Now, according to the Bureau of Labor Statistics' Consumer Price Index (CPI), consumer inflation rose 1.6% in the 12 months ending in June. So in the current interest-rate environment, saving is tantamount to capital erosion.

It's better to "salt away" money -- i.e., invest it on a regular basis. The idiom "salt away" comes from the practice, since ancient times, of salting meats and other perishables to preserve them.

This metaphor for investing addresses the deficiencies of saving. To get over that inflation hump, preserve and increase your funds, you've got to invest, and not with an occasional, lump-sum effort, but at a regular cadence. Salt away: Get it?

A common strategy is to allocate 15% to 20% of each paycheck primarily to investments, with 2 to 3 percentage points directed to rainy-day savings. What's left are your "means" within which you can live, and you can budget monthly expenses from this remainder. Your future self wanted me to get on your case about this vital action -- don't procrastinate.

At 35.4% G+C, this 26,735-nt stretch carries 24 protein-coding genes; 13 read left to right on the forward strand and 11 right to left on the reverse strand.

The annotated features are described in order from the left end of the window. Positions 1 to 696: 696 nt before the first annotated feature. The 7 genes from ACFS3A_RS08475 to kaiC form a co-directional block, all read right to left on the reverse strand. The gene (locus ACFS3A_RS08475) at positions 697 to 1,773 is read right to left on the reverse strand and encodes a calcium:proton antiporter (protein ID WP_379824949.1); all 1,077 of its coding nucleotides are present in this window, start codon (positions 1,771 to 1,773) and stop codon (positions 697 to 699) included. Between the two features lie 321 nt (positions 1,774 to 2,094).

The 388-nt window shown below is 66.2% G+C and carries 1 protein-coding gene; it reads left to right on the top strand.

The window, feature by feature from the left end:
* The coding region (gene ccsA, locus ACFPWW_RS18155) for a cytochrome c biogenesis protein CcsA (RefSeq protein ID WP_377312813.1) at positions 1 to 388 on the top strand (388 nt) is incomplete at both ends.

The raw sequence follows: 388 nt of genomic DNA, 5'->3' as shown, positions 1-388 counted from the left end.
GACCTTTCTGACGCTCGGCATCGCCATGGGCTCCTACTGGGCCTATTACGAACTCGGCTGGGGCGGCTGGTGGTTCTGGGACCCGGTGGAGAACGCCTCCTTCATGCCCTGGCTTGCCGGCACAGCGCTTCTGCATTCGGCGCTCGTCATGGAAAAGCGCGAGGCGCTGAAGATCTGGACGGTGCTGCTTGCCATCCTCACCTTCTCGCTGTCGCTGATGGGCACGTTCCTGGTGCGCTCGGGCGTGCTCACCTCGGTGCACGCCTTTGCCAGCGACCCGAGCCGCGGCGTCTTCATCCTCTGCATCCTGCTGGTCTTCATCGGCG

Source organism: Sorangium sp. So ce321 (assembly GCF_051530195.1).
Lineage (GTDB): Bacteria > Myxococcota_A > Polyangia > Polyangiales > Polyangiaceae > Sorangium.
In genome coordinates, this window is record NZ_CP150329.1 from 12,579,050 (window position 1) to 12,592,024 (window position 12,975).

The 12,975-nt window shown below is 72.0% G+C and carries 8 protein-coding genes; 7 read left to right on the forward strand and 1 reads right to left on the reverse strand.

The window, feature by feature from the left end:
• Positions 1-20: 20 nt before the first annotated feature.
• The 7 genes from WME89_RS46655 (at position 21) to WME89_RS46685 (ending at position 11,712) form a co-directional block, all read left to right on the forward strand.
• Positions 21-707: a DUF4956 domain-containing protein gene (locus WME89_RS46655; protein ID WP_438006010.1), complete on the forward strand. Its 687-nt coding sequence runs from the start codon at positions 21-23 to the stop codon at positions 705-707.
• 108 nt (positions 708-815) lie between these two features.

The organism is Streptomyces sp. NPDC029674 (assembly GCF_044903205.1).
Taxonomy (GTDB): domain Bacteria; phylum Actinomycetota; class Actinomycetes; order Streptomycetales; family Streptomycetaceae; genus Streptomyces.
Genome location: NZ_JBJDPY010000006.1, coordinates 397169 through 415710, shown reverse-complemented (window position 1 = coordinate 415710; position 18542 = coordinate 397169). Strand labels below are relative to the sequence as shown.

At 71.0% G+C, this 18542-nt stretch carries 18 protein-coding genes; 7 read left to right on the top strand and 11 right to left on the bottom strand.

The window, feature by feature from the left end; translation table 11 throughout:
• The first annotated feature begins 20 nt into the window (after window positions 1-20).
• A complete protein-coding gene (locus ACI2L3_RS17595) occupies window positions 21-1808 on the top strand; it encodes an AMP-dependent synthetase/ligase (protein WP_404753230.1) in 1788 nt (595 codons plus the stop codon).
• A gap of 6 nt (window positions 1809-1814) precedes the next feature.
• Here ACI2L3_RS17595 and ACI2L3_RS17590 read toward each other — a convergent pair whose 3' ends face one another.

Over the decades of an earning career, what you'll end up preserving are your dreams for retirement and a safety net for your post-working life. Need to bone up on investing? Start here with this very Foolish resource.

Embrace dues-paying, the foundation of a career with impact

There's nothing wrong in plotting out an ambitious career course, but never run so fast that you neglect to pay your dues.

It's hard to see this at the start of the race, but you'll probably see over time that some of the most successful people advance their careers by simply focusing fiercely on what's at hand.

So put in time to learn your job well, from the most basic, boring, routine tasks on up. Staying long enough in a position to make a meaningful contribution can teach you much about the true nature of work.

Certainly, there will be occasions in which a fortuitous event chain opens up a world of advancement -- seize those unanticipated job opportunities. But true masters of any discipline are never afraid to pay their dues, so be fearless in this regard.

The other side of the see-saw